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Search tags: classic-literature
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review 2021-01-12 03:18
Adventures of Huckleberry Finn by Mark Twain
Adventures of Huckleberry Finn - Mark Twain
I read this when I was much younger. Too young too understand the book, even the language. I'm reading it now to see how I feel about it all these years later.
Right away the language put me off. Hard to read the n word, let alone fathom it being used so much. I understand it was part of that time, but in todays time it's ignorant.
This book isn't about the language though. It's the teachings. A white boy and black man. They're friends, despite what else is happening in that time. They watch out for each other. They have each others backs. Their bond is undeniable.
The sad truth is in the 1800's this was life. People were racist. They had hate filled hearts. Frankly, we are no different today. If ever we needed a lesson on racism, that happened in 2020. 
This book shouldn't be #14 on the banned list. This and every other 'banned' book SHOULD be read. If we don't read them, however foul they may be to digest at times, how will we ever learn? We, for sure, are not going to learn from each other. History is doomed to keep repeating itself.
Every body loved Tom Sawyer. This one is better though. Read it.
 
 
Source: www.fredasvoice.com/2021/01/adventures-of-huckleberry-finn-by-mark.html
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review 2020-12-02 21:59
The Man Who Was Thursday by G.K. Chesterton
The Man Who Was Thursday - G.K. Chesterton
The description calls this book a thriller.
I didn't get thriller from the story. Then again, I am not sure I even GOT the story.
It seemed like a giant metaphor. The guys were named after the days of the week. Sunday was basically the men of all men though. Thursday, our protagonist. also known as Syme, was an odd fellow. I think it was him that kept my interest and seeing what would happen to him next. He seemed to find trouble at every turn.
I didn't fully get the story but it was still enjoyable. Strange as that may seem. Won't be looking for more from this author any time soon though. I prefer more modern writing.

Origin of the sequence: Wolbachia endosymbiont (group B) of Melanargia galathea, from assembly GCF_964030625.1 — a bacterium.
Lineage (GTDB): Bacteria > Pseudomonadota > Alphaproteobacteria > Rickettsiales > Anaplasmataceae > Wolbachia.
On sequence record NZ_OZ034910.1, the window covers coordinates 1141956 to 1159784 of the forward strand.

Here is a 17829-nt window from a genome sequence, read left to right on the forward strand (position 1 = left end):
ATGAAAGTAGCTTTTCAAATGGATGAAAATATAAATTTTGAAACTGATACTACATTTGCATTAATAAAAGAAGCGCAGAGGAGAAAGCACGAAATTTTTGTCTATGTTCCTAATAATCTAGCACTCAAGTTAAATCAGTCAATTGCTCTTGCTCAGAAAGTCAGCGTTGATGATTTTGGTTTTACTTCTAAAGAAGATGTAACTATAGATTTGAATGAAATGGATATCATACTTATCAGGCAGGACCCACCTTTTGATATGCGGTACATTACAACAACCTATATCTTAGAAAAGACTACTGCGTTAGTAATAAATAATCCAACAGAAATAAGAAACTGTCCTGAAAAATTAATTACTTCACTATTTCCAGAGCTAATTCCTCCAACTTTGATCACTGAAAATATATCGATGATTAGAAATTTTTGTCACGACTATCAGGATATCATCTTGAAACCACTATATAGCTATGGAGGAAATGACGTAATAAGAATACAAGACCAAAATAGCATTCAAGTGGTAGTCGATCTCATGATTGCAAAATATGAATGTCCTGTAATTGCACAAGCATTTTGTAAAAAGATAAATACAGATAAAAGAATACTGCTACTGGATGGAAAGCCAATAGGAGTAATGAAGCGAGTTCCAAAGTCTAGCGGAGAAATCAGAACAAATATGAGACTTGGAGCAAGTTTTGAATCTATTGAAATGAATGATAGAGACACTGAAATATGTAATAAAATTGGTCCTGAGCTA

Source: www.fredasvoice.com/2020/12/the-man-who-was-thursday-by-gk.html
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review 2020-08-29 15:08
The Terrifying Tales by Edgar Allen Poe
Terrifying Tales: Tell Tale Heart; The Cask of the Amontillado; The Masque of the Red Death; The Fall of the House of Usher; The Purloined Letter; The Pit and the Pendulum - Edgar Allan Poe

Let me break down each tale, by telling you which ones I loved and which I did not.
I loved The Tell-Tale Heart. This is a story of how your own conscience can betray you and give you up. I also really enjoyed The Murders In The Rue Morgue. It was an interesting whodunnit with an unexpected outcome.
I did not like The Cask of Amontillado. It was just confusing and I don't get it at all.
I also did not like The Masque of the Red Death. I tell you this, the story made me never want to go to a ball and engage in revelry. Thankfully, I don't see any balls in my future. The rest of the stories were decent. And all-in-all I am glad I read some Poe. Another great classic writer that I can add to my read list!

 

 

 

Source: www.fredasvoice.com/2020/08/the-terrifying-tales-by-edgar-allen-poe.html
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review 2020-05-20 19:31
The Call Of The Wild by Jack London
The Call of the Wild/White Fang - Jack London
Wow!
I went through so many emotions while listening to this audiobook.
I was outraged at the abuse that occurred throughout. I was excited by the perseverance of the animals. I was saddened with each death. I was elated when freedom reigned.
I now know why this is such an acclaimed classic story.
It's brilliant!
It really takes you through it all, on each step of this cold journey. You really feel a sense of what it could have been like at that time, in that place.
Now I look forward to seeing the film. I have heard mixed reviews but love drawing my own conclusions. I suggest you forget whatever you may or may not have heard and do the same for yourself.
 
 
Source: www.fredasvoice.com/2020/05/the-call-of-wild-by-jack-london-30.html
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text 2020-04-01 18:23
Reads for the apocalypse
Few Eggs and No Oranges: The Diaries of Vere Hodgson 1940-45 - Vere Hodgson,Jenny Hartley

I've had this one sitting around for a while - diaries from the London Blitz and WWII. This seems like a good time to read about REAL hardship, as opposed to what I'm experiencing right now, with the "hardship" of boredom and having to buy frozen chicken breasts instead of the packages of fresh ones that I prefer.

 

I think I'll just read a few entries a day.

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